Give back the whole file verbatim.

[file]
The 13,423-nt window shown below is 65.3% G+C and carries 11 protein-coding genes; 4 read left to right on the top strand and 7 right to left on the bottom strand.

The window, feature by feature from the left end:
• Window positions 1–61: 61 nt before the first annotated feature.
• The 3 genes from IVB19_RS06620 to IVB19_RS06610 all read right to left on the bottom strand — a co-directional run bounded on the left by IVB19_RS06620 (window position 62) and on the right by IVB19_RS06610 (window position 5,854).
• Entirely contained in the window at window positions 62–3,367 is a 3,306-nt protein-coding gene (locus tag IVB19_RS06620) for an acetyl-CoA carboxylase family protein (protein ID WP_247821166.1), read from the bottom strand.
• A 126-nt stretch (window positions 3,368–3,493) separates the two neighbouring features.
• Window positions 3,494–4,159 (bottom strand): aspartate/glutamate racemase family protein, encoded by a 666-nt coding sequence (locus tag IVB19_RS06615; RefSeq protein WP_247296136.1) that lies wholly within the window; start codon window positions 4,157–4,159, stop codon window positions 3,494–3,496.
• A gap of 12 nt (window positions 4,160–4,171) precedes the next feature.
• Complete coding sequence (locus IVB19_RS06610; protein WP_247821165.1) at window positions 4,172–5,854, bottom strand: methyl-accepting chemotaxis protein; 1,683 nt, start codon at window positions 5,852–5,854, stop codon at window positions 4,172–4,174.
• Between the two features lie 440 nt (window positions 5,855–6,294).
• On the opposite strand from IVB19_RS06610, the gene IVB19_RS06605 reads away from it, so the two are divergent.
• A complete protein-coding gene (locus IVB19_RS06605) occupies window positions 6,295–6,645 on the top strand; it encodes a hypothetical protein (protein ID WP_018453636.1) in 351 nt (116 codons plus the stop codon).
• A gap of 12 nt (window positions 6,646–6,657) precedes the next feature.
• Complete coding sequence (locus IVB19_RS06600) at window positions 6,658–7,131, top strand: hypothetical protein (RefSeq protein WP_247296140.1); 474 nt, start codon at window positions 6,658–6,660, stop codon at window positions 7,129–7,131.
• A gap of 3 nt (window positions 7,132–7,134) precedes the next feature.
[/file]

The 13,423-nt window shown below is 65.3% G+C and carries 11 protein-coding genes; 4 read left to right on the top strand and 7 right to left on the bottom strand.

The window, feature by feature from the left end:
• Window positions 1–61: 61 nt before the first annotated feature.
• The 3 genes from IVB19_RS06620 to IVB19_RS06610 all read right to left on the bottom strand — a co-directional run bounded on the left by IVB19_RS06620 (window position 62) and on the right by IVB19_RS06610 (window position 5,854).
• Entirely contained in the window at window positions 62–3,367 is a 3,306-nt protein-coding gene (locus tag IVB19_RS06620) for an acetyl-CoA carboxylase family protein (protein ID WP_247821166.1), read from the bottom strand.
• A 126-nt stretch (window positions 3,368–3,493) separates the two neighbouring features.
• Window positions 3,494–4,159 (bottom strand): aspartate/glutamate racemase family protein, encoded by a 666-nt coding sequence (locus tag IVB19_RS06615; RefSeq protein WP_247296136.1) that lies wholly within the window; start codon window positions 4,157–4,159, stop codon window positions 3,494–3,496.
• A gap of 12 nt (window positions 4,160–4,171) precedes the next feature.
• Complete coding sequence (locus IVB19_RS06610; protein WP_247821165.1) at window positions 4,172–5,854, bottom strand: methyl-accepting chemotaxis protein; 1,683 nt, start codon at window positions 5,852–5,854, stop codon at window positions 4,172–4,174.
• Between the two features lie 440 nt (window positions 5,855–6,294).
• On the opposite strand from IVB19_RS06610, the gene IVB19_RS06605 reads away from it, so the two are divergent.
• A complete protein-coding gene (locus IVB19_RS06605) occupies window positions 6,295–6,645 on the top strand; it encodes a hypothetical protein (protein ID WP_018453636.1) in 351 nt (116 codons plus the stop codon).
• A gap of 12 nt (window positions 6,646–6,657) precedes the next feature.
• Complete coding sequence (locus IVB19_RS06600) at window positions 6,658–7,131, top strand: hypothetical protein (RefSeq protein WP_247296140.1); 474 nt, start codon at window positions 6,658–6,660, stop codon at window positions 7,129–7,131.
• A gap of 3 nt (window positions 7,132–7,134) precedes the next feature.